But Shannon’s successor, a suburban progressive (from Concord) named Chester G. Atkins came within an inch of losing his seat in 1990 when he alienated the same Lowell area voters who turned on Kerry in 1972. Atkins’ infuriated them by pushing for the resettlement of Cambodian refugees in Lowell and nearby Lawrence, prompting outrage that a liberal do gooder was inflicting his cultural theories on cities that he and his friends didn’t live in and never visited. In November 1990, Atkins came within an inch of losing to an unknown, unfunded Republican named John Magovern.

Democrats restored peace with their Lowell area brothers and sisters in 1992, when Lowell’s Marty Meehan crushed Atkins in a primary, and Meehan never had trouble winning re-election. But when he left his seat earlier this year, those Lowell area voters were again up for grabs.

And, simply put, Niki Tsongas was unable to reach them, even with her name. It’s important to note that she hadn’t lived in Lowell – or the district – in recent years and that she did not grow up in the area either. She very nearly lost the Democratic primary in September, thanks entirely to her awful showing around Lowell, where a former Lowell mayor (Eileen Donoghue) bested her. Tsongas survived that primary thanks in no small part to strong suburban support – from the progressive towns and from the independent-minded commuter suburbs.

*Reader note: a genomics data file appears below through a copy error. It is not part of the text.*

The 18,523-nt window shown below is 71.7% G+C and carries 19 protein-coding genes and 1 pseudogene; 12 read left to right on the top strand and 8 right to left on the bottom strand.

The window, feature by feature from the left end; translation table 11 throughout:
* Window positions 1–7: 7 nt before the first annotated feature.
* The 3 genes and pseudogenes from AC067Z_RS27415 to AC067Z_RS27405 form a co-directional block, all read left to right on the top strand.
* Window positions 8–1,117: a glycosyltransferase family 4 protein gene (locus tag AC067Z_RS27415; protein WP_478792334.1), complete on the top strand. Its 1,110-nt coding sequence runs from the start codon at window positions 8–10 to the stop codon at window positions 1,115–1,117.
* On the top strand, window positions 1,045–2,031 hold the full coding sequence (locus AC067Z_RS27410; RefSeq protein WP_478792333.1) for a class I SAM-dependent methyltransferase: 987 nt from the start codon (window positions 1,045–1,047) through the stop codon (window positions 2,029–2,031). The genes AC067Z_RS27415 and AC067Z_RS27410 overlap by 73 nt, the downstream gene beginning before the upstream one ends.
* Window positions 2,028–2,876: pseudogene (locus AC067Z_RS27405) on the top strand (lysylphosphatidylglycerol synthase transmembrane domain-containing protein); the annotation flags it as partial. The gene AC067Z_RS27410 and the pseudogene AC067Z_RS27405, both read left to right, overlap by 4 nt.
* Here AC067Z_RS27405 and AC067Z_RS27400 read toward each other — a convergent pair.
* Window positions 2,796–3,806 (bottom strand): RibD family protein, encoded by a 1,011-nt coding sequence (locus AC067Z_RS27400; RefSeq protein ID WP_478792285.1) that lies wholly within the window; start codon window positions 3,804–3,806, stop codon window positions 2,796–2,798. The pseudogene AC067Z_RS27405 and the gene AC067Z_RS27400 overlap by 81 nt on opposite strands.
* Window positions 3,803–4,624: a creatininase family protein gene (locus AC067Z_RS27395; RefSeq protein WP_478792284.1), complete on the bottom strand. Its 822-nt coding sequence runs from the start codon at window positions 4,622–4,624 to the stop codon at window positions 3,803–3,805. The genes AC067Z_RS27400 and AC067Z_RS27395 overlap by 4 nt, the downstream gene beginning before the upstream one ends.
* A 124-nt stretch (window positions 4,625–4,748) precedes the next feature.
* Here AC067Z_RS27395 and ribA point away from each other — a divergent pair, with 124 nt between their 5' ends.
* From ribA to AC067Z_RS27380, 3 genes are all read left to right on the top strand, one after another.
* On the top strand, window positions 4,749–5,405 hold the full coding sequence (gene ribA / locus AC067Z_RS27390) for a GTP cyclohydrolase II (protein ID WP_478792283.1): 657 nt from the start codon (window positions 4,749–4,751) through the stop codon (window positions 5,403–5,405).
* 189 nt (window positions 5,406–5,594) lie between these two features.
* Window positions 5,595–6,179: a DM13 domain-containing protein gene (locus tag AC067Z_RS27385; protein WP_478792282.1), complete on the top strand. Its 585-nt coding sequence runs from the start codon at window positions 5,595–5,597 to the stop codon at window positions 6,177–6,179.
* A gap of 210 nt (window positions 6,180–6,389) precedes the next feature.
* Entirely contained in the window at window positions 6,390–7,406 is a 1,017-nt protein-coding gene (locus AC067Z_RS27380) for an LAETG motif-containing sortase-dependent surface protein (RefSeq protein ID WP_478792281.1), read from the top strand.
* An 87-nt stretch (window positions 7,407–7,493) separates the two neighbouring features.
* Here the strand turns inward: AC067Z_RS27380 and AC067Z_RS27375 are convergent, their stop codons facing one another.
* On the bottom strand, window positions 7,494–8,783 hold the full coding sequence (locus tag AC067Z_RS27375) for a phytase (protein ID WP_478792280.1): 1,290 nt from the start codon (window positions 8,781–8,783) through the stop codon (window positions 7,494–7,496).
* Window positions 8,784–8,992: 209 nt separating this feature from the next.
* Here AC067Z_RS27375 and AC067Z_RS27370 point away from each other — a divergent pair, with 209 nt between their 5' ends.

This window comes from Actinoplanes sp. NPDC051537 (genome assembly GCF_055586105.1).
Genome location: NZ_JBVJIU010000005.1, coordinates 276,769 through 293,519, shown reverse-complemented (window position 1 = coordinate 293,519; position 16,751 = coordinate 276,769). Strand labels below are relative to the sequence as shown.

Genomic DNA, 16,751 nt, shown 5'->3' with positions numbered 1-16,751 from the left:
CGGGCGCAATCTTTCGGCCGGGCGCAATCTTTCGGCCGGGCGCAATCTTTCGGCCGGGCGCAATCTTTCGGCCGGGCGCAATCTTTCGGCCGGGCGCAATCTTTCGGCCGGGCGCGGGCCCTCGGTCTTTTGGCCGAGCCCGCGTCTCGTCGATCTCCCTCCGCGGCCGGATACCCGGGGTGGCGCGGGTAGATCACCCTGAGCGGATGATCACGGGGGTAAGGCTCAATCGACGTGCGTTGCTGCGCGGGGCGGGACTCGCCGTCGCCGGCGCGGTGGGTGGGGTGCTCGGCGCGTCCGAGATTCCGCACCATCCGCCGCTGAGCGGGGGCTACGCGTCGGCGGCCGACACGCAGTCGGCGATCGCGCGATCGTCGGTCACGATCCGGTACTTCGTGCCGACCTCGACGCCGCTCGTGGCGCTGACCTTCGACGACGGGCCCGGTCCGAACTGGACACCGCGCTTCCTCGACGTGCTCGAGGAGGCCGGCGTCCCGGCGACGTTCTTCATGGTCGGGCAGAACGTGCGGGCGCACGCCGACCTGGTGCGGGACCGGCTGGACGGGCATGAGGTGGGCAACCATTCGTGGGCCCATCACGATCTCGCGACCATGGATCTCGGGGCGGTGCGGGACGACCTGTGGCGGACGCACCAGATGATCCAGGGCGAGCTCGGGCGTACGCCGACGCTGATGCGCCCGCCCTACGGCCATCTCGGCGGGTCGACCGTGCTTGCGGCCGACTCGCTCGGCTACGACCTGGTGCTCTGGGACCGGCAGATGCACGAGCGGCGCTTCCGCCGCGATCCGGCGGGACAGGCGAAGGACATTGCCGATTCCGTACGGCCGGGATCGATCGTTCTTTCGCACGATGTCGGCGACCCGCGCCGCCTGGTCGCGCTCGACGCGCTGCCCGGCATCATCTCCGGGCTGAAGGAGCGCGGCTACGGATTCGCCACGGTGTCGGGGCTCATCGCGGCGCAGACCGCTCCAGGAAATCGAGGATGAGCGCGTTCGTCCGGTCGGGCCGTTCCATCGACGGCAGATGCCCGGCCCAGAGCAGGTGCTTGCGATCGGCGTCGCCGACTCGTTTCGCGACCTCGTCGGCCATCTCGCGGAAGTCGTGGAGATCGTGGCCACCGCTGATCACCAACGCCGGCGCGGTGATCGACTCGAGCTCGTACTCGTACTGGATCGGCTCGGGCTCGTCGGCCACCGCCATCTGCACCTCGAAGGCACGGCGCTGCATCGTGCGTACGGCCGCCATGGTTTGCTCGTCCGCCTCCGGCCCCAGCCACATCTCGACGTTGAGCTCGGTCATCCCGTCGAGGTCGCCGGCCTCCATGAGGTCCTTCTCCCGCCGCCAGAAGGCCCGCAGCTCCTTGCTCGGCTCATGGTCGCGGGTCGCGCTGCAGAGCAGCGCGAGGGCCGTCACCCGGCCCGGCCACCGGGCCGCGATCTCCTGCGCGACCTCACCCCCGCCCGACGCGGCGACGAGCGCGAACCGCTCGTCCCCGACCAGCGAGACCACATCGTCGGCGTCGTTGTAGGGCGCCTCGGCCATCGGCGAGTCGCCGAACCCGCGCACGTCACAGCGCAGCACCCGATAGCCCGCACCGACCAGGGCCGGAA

Ogonowski, by contrast, is a Dracut lifer – Dracut being a working class town just north of Lowell. And he is a well-known name locally: His brother piloted one of the American Airlines jets that was hijacked and crashed into the World Trade Center on 9/11. He was a better cultural fit in the Lowell area than Tsongas. If there was an issue that boosted him in these towns, it was illegal immigration, which he talked up relentlessly.

Fittingly, the final days of the campaign brought a controversy, with former Congressman Atkins – a Tsongas backer – declaring that Ogonowski’s immigrant-bashing smacked of racism and would have disappointed Ogonowski’s late brother, who shared Atkins embrace of Cambodian refugees back in the early 1990s. The resulting furor surely reinforced to Lowell area voters which candidate was more “like” them.

In 1992, the issue of Cambodian refugees drove a cultural wedge between Chet Atkins and the otherwise Democratic-leaning voters around Lowell, nearly handing the seat to an obscure Republican. This year, an obscure Republican leaned on illegal immigration to reinforce similar cultural tension between those same voters and Niki Tsongas. Once again, it nearly worked.

Tsongas Wins, But Not Convincingly